Think of the CPU as the brain that interprets the overall status of the scooter, its current speed, and the tilt of each wheel. The tilt and speed sensors detect wheel revolutions per minute (RPM) and are housed inside the wheels along with the electric motors. The sensors are controlled by a combination of a person's feet, the shifting of weight on the scooter's pressure pads, and the interruption of the scooter's LED lights.

To accelerate, a rider leans forward on the scooter with both feet. The more a rider leans forward, the faster the scooter goes. This occurs because the tilt sensors and gyroscopes are interpreting the motion of leaning forward as a command to increase the scooter's speed. By increasing speed in this manner, a rider's center of gravity is maintained, much in the same way the inner ear maintains a person's sense of balance.

The infrared LED lights (located on the underside of the scooter) act as command markers for each sensor. When forward pressure is applied to the front of both pads, the scooter's front switches (located underneath each pad) are also pushed down. The depression of each switch causes a small plastic barrier to slide in-between each infrared LED and its corresponding sensor, thereby interrupting the LED light. When the senors detect this interruption, the CPU instructs the appropriate motors to spin forward.

To slow down, stop, or move in reverse, the rider simply leans backward and applies pressure to the back of the pads (activating the rear switches) with their heels. Turning left or right is accomplished by operating the pressure pads with either a forward or backward tilt. To turn left, for example, a rider applies pressure with the front of their right foot and the heel of their left foot. This instructs the scooter to spin the right wheel forward and the left wheel in reverse. The wheel spinning in reverse influences the direction of the turn.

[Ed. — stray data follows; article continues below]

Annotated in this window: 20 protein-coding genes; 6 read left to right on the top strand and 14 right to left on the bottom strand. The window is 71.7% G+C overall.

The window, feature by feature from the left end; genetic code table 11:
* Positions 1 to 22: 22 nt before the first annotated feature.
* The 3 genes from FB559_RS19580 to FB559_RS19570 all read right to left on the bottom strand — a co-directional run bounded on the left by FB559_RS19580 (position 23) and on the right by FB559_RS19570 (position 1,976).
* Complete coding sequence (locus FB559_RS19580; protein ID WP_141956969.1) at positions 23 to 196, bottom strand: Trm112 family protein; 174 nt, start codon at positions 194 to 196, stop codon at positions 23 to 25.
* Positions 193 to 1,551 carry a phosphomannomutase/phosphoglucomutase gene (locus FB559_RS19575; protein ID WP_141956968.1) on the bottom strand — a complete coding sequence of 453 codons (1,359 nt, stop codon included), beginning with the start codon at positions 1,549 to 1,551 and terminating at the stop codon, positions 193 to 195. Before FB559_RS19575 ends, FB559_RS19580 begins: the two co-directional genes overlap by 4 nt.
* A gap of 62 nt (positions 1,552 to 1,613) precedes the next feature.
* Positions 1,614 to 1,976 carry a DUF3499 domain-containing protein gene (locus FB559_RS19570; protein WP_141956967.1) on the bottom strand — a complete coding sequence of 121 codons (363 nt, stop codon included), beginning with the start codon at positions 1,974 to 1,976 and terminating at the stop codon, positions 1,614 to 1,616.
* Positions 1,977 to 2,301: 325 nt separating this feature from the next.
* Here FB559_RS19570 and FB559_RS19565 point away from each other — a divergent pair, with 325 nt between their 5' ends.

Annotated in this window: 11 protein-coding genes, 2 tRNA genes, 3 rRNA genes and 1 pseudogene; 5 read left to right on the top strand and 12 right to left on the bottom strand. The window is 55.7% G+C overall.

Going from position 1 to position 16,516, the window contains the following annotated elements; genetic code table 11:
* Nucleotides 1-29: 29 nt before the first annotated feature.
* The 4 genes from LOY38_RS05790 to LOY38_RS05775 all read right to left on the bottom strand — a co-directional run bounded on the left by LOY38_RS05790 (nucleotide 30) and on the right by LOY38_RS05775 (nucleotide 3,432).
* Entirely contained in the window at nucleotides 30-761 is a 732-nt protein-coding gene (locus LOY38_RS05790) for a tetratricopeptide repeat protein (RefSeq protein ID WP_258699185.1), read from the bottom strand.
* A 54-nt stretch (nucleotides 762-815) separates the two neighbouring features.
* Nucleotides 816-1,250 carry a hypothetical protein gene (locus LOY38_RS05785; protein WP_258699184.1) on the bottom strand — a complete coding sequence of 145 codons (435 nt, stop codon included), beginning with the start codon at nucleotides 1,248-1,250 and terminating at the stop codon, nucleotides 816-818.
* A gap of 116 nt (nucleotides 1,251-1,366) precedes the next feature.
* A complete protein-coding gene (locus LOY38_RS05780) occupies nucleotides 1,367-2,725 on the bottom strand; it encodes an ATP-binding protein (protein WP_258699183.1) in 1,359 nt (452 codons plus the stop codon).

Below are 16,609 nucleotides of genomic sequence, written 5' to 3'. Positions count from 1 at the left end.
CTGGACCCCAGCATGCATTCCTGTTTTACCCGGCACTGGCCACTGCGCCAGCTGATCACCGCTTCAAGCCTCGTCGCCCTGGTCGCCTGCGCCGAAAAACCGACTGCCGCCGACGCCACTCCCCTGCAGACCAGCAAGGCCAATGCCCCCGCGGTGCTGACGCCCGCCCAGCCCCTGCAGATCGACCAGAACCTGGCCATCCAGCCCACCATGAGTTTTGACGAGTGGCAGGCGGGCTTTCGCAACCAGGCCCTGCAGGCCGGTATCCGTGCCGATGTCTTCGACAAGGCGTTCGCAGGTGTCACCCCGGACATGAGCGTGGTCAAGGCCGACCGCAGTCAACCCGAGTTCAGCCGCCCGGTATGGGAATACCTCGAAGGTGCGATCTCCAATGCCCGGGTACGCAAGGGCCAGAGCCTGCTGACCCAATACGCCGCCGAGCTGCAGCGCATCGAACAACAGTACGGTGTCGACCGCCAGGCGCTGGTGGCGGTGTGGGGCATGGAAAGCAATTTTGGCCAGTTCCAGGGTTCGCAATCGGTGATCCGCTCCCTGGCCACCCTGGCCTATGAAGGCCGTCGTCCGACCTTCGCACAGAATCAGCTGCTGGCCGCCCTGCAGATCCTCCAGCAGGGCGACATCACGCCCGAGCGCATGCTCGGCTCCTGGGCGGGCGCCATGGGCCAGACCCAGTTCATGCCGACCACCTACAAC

Because it is powered by a rechargeable battery, operation is quiet with virtually no harmful emissions released into the environment. It also saves you a small fortune in filling up your gas tank, and is much lighter and transportable too.

Self-Balancing Scooter History, Hitches, And Hope

The overall consensus credits the Chinese manufacturing industry with the origin of the self-balancing scooter. Due to the fast pace of the industry, it can be difficult to pinpoint exactly which Chinese manufacturer got there first. It is thought that Chic Robotics (also known as Hangzhou Chic Intelligent Technology Co., Ltd) was the first to invent the self-balancing scooter. The company was originally founded in 2013 and is associated with the prestigious Zhejiang University. The company released a scooter named the Smart S1 in August 2014.